Jaele Bechis (Université de Lorraine)
Sophie Harnay (Université Paris Nanterre)
Giovanni B. Ramello (Università del Piemonte Orientale)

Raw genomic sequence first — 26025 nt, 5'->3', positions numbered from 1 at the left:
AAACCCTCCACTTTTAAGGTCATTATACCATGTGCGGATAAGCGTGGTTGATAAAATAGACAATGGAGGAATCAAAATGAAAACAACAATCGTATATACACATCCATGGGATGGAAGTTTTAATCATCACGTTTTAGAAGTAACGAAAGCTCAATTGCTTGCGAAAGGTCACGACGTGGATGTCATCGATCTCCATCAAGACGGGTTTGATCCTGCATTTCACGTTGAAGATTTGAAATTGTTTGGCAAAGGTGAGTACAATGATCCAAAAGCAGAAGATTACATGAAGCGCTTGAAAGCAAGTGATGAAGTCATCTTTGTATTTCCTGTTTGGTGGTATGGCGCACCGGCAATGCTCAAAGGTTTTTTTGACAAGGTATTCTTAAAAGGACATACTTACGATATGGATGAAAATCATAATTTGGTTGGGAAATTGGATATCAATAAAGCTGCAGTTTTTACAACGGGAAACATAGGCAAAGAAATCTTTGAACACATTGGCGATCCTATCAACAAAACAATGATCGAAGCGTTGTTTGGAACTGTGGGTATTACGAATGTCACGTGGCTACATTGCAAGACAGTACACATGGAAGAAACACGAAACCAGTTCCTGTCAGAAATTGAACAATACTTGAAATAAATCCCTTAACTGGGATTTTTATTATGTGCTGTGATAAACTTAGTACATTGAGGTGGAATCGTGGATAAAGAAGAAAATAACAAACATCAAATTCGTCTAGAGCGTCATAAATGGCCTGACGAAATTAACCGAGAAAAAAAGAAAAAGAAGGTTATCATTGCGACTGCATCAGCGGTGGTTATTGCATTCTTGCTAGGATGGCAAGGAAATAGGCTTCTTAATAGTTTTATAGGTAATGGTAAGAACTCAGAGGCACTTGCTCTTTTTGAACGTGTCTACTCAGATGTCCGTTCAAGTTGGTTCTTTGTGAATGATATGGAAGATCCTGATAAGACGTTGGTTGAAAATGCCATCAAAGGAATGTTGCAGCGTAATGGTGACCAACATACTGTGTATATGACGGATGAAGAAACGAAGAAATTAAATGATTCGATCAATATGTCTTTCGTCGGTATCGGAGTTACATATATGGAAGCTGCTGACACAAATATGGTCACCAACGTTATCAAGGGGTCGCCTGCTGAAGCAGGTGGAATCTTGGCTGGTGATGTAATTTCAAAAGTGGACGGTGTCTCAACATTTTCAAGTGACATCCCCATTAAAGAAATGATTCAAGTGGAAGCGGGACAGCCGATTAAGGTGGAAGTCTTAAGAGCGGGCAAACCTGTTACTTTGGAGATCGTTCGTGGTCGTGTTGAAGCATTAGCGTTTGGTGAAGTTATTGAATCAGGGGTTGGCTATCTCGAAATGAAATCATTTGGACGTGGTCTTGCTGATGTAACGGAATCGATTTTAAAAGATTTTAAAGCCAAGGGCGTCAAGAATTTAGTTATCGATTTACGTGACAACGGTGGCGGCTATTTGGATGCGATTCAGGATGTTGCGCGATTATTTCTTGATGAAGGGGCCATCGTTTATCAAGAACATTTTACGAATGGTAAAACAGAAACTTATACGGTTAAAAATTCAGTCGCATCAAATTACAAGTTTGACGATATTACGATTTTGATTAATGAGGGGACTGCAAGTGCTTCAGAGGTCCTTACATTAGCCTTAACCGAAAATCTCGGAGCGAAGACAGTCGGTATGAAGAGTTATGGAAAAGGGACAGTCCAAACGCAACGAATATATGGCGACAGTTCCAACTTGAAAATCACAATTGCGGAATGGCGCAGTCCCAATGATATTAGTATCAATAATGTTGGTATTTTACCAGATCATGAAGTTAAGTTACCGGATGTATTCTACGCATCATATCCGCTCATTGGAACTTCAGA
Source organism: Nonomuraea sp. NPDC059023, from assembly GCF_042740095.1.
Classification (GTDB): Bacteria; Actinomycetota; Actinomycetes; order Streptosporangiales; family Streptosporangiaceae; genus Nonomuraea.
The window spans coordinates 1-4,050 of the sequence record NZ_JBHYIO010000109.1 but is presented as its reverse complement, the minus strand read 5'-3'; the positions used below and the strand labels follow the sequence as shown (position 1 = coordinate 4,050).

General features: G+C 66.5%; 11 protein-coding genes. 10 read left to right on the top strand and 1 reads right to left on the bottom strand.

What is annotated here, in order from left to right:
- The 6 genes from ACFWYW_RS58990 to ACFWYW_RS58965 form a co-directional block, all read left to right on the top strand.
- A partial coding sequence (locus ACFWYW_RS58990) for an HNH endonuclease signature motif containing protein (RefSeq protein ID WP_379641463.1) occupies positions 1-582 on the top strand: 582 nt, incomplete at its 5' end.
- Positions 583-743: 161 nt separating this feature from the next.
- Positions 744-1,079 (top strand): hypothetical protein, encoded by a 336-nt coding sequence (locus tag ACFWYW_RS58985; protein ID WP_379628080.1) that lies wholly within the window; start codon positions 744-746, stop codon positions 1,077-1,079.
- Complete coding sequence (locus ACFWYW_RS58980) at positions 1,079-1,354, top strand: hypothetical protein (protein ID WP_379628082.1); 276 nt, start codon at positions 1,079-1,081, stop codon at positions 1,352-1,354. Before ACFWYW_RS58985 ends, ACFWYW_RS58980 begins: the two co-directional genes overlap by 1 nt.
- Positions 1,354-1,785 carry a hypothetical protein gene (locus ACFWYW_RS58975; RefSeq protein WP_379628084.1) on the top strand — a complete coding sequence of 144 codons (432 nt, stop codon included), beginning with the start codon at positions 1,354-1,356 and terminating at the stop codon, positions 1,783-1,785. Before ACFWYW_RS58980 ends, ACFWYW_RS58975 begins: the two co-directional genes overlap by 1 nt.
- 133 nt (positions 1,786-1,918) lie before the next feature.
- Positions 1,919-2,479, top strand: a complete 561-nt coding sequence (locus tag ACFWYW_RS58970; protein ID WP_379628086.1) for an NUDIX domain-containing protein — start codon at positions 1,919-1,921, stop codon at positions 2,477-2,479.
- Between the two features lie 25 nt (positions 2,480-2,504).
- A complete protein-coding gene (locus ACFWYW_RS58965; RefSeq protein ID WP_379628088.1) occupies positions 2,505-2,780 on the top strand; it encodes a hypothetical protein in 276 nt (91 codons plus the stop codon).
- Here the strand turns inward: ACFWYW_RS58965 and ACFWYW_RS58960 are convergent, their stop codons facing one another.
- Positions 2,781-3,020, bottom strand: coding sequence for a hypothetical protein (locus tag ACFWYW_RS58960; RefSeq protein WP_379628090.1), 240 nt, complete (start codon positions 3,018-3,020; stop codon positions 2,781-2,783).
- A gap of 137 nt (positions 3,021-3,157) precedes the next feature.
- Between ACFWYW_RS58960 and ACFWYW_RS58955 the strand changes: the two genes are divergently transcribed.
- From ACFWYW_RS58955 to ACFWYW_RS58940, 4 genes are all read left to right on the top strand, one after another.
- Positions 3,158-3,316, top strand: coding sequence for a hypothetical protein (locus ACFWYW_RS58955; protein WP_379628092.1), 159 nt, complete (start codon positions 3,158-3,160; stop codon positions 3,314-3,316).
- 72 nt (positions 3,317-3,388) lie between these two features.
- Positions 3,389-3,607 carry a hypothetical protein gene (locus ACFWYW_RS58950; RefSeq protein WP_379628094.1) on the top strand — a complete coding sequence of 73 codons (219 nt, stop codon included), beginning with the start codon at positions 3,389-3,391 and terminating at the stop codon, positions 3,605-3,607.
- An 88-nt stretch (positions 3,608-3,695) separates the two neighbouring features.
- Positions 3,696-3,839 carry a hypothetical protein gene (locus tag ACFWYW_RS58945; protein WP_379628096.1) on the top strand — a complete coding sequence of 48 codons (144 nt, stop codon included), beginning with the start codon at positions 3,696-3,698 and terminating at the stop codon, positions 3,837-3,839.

The scientific publishing market is governed by a complex set of both norms- and law-based intellectual property systems. In the literature these two systems are strictly counterposed, with legal rules equated to closed access publishing, and the social norms of the scientific community corresponding to open access. This article provides new insights into scholars’ decisions to publish in open vs. closed access, arguing that the co-evolution of these two intellectual property systems has shaped scholarly publishing over time. In particular, norms-based and law-based intellectual property systems influence scholars’ behaviors, which in turn shape the content of those very norms and rules. Today, the predominance of copyright has caused knowledge enclosure--in the form of closed-access publication--to become accepted as the new norm. This shift in the social norm to align with copyright explains the limited success of legal framework reforms aimed at promoting wider use of open access publishing, and the reluctance of most researchers to choose open access tools.